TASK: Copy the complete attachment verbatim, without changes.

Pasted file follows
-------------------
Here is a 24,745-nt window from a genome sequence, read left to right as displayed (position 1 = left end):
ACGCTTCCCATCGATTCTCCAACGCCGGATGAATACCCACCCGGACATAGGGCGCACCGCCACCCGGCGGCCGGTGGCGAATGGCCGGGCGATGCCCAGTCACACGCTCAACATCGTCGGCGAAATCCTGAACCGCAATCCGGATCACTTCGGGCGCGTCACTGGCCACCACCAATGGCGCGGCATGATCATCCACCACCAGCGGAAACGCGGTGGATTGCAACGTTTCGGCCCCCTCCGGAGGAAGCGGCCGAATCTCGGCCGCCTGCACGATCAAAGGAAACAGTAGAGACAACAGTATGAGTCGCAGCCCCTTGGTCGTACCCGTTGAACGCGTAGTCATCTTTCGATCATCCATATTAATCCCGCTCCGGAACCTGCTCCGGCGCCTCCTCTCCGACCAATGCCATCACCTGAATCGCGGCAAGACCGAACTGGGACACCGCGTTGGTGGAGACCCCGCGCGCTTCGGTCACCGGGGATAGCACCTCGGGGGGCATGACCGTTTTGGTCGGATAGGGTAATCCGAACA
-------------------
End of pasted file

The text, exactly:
Here is a 24,745-nt window from a genome sequence, read left to right as displayed (position 1 = left end):
ACGCTTCCCATCGATTCTCCAACGCCGGATGAATACCCACCCGGACATAGGGCGCACCGCCACCCGGCGGCCGGTGGCGAATGGCCGGGCGATGCCCAGTCACACGCTCAACATCGTCGGCGAAATCCTGAACCGCAATCCGGATCACTTCGGGCGCGTCACTGGCCACCACCAATGGCGCGGCATGATCATCCACCACCAGCGGAAACGCGGTGGATTGCAACGTTTCGGCCCCCTCCGGAGGAAGCGGCCGAATCTCGGCCGCCTGCACGATCAAAGGAAACAGTAGAGACAACAGTATGAGTCGCAGCCCCTTGGTCGTACCCGTTGAACGCGTAGTCATCTTTCGATCATCCATATTAATCCCGCTCCGGAACCTGCTCCGGCGCCTCCTCTCCGACCAATGCCATCACCTGAATCGCGGCAAGACCGAACTGGGACACCGCGTTGGTGGAGACCCCGCGCGCTTCGGTCACCGGGGATAGCACCTCGGGGGGCATGACCGTTTTGGTCGGATAGGGTAATCCGAACA